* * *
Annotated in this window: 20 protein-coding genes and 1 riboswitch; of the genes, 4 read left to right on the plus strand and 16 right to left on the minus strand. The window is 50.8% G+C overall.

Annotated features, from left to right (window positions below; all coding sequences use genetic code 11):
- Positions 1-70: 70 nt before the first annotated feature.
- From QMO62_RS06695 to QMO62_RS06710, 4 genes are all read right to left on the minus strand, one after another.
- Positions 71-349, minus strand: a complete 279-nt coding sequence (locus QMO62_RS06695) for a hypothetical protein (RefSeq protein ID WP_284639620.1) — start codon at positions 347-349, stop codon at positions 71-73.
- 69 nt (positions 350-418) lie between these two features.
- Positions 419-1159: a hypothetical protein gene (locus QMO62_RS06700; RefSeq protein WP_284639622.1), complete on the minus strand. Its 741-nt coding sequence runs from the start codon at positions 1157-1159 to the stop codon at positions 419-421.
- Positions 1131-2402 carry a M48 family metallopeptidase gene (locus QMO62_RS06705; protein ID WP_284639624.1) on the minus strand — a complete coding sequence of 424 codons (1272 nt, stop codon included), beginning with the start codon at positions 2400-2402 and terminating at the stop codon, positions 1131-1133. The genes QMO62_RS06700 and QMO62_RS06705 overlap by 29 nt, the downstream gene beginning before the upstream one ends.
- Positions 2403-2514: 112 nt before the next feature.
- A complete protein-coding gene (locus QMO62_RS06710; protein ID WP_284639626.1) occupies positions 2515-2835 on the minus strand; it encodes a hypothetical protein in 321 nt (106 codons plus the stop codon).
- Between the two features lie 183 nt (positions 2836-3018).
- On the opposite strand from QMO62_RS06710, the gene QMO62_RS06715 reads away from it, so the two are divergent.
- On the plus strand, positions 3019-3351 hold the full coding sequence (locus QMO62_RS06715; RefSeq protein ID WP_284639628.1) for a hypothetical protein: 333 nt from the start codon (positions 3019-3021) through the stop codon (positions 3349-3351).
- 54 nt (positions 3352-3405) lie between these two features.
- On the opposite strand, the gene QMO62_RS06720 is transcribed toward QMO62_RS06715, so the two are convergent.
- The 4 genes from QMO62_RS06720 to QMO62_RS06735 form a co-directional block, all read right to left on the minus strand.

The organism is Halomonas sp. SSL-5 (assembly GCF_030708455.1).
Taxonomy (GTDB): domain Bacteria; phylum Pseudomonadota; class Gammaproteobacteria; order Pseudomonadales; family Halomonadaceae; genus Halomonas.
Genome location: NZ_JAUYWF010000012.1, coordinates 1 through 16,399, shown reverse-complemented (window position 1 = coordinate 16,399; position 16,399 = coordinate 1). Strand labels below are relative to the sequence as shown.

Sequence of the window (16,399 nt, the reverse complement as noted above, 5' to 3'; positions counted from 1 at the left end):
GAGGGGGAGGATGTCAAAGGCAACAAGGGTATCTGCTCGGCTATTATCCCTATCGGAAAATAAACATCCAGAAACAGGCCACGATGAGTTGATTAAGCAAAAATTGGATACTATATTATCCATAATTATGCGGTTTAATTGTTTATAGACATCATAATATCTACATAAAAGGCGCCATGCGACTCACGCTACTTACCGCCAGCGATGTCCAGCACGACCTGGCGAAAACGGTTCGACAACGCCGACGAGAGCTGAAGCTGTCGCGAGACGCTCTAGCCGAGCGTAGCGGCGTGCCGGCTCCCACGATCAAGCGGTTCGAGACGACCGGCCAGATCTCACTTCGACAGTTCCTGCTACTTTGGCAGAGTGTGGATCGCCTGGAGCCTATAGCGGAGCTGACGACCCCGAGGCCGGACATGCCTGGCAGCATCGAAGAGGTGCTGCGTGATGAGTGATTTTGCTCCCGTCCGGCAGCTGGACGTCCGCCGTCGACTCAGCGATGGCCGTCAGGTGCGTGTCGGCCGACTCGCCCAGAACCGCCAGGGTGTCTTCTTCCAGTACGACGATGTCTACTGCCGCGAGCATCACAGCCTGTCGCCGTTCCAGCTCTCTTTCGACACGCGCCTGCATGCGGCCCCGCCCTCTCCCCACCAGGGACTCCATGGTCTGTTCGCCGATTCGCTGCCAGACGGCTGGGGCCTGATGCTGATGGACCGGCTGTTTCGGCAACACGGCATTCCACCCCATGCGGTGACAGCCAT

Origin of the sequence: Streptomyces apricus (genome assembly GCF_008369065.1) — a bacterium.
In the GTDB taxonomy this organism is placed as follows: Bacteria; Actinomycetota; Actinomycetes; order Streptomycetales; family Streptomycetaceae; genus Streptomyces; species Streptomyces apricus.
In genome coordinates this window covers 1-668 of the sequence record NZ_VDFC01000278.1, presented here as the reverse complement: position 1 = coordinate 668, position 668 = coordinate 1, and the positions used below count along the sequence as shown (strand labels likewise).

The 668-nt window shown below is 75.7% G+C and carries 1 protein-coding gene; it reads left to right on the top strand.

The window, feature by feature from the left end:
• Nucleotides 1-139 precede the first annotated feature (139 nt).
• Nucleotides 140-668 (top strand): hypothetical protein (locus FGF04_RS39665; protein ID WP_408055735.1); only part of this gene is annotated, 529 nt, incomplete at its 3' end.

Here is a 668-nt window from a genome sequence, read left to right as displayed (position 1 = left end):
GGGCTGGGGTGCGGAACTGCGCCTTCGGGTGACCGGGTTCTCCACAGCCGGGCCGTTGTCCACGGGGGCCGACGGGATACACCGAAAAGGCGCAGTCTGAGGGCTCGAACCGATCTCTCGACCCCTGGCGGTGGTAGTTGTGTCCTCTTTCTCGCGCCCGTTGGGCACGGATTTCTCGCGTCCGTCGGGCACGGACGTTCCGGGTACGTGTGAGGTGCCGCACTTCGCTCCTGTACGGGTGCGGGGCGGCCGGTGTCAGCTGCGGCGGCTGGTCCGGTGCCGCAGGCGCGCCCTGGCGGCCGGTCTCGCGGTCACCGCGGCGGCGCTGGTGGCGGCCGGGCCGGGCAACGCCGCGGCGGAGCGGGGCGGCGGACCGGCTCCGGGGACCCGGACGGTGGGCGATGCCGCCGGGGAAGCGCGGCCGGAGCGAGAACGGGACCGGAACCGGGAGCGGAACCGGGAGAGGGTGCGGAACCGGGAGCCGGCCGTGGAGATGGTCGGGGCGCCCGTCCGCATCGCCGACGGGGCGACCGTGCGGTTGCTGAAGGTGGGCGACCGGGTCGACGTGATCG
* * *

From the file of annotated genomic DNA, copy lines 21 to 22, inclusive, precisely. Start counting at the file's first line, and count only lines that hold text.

GAGGGGGAGGATGTCAAAGGCAACAAGGGTATCTGCTCGGCTATTATCCCTATCGGAAAATAAACATCCAGAAACAGGCCACGATGAGTTGATTAAGCAAAAATTGGATACTATATTATCCATAATTATGCGGTTTAATTGTTTATAGACATCATAATATCTACATAAAAGGCGCCATGCGACTCACGCTACTTACCGCCAGCGATGTCCAGCACGACCTGGCGAAAACGGTTCGACAACGCCGACGAGAGCTGAAGCTGTCGCGAGACGCTCTAGCCGAGCGTAGCGGCGTGCCGGCTCCCACGATCAAGCGGTTCGAGACGACCGGCCAGATCTCACTTCGACAGTTCCTGCTACTTTGGCAGAGTGTGGATCGCCTGGAGCCTATAGCGGAGCTGACGACCCCGAGGCCGGACATGCCTGGCAGCATCGAAGAGGTGCTGCGTGATGAGTGATTTTGCTCCCGTCCGGCAGCTGGACGTCCGCCGTCGACTCAGCGATGGCCGTCAGGTGCGTGTCGGCCGACTCGCCCAGAACCGCCAGGGTGTCTTCTTCCAGTACGACGATGTCTACTGCCGCGAGCATCACAGCCTGTCGCCGTTCCAGCTCTCTTTCGACACGCGCCTGCATGCGGCCCCGCCCTCTCCCCACCAGGGACTCCATGGTCTGTTCGCCGATTCGCTGCCAGACGGCTGGGGCCTGATGCTGATGGACCGGCTGTTTCGGCAACACGGCATTCCACCCCATGCGGTGACAGCCAT

Origin of the sequence: Streptomyces apricus (genome assembly GCF_008369065.1) — a bacterium.